Gaudete

Yesterday our church family met together for the first time – after 40 weeks of you-tubing, zooming and physically isolating. Masked, socially-distanced and non-singing some of us assembled…

We remembered familiar words from Ecclesiastes: ‘There is a time for everything, and a season for every activity under heaven… a time to weep and a time to laugh, a time to mourn and a time to dance…’

Many celebrated yesterday as the third Sunday in advent, lighting the third, rose-pink advent candle. Advent is a season of reflection, self-examination and penitence. The third Sunday is often referred to as ‘Gaudete’ (Latin for ‘rejoice’) Sunday. On Gaudete Sunday there’s joyous anticipation of the Saviour’s birth…

Some will have remembered St Paul’s words: ‘Gaudete in Domino semper: iterum dico, gaudete.’ – ‘Rejoice in the Lord always, again I say rejoice.’

This year many have had their season of weeping and mourning; Gaudete Sunday brings a time of rejoicing.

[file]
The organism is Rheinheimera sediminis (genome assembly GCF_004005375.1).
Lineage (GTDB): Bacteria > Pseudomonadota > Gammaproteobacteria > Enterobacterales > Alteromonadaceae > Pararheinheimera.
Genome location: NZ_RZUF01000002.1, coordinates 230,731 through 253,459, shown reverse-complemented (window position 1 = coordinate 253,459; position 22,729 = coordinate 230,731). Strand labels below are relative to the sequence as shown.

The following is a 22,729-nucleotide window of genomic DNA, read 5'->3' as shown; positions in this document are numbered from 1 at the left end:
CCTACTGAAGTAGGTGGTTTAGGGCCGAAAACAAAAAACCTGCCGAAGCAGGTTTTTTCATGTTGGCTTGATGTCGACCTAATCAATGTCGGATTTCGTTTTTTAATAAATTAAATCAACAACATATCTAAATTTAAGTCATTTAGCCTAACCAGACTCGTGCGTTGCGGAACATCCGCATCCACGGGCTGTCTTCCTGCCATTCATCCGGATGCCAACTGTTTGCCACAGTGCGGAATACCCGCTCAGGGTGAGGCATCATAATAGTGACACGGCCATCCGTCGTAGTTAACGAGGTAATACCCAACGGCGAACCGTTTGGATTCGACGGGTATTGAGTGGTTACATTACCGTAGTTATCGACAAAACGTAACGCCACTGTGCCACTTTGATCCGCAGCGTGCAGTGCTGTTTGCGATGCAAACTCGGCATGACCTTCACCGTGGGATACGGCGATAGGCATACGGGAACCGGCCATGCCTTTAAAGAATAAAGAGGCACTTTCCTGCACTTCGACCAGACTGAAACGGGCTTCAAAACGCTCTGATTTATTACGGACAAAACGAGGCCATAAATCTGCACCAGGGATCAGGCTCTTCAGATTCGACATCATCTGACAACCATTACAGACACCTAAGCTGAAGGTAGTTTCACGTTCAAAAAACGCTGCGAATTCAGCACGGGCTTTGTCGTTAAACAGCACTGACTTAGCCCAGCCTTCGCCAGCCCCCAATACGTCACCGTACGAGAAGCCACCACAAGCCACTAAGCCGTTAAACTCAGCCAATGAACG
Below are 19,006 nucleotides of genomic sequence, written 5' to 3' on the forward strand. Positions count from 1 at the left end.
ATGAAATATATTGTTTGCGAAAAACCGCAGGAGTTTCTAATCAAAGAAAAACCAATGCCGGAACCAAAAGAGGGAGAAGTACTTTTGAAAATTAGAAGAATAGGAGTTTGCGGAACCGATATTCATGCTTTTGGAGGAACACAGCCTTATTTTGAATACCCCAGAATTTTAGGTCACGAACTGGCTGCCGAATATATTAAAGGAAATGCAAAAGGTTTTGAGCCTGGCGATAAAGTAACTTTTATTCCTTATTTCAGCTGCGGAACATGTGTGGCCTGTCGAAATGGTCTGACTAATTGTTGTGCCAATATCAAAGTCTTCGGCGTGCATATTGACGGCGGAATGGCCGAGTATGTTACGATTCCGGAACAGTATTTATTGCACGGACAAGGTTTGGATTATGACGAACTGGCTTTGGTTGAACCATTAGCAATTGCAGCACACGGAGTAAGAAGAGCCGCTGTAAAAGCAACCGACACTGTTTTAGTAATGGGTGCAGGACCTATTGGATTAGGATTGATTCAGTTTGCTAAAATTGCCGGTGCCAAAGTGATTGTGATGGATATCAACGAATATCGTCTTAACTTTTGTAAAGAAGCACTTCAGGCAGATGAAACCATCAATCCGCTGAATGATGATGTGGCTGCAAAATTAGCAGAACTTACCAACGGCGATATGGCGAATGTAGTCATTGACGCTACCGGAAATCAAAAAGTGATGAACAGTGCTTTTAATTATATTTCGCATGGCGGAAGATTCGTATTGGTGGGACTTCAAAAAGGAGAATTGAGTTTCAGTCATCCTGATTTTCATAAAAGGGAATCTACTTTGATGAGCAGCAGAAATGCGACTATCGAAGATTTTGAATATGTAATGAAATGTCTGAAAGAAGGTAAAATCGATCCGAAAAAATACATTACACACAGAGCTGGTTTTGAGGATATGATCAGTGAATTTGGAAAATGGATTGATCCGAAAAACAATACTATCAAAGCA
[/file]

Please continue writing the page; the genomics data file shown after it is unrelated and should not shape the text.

Over this past weekend… Some rejoiced as they returned to watching live football; others rejoiced in the semi-finals of ‘Strictly Come Dancing’… We heard two stories yesterday of friends rejoicing that their elderly parents are to receive the Covid vaccine this week.

For many being back in church was joy-full. On friend wrote, ‘Great to be back in church today. It felt very emotional and hit home how much I have missed my church family.’

Years ago I was taught about the difference between joy and happiness. Something about happiness being dependent on happenings that happen to happen; joy is much deeper and is present whatever the circumstances.

Theologian Henri Nouwen described joy as ‘the experience of knowing that you are unconditionally loved and that nothing – sickness, failure, emotional distress, oppression, war, or even death – can take that love away.’

Joy can be present even in the midst of sadness; the ‘time to mourn and the time to laugh’ can happen simultaneously.

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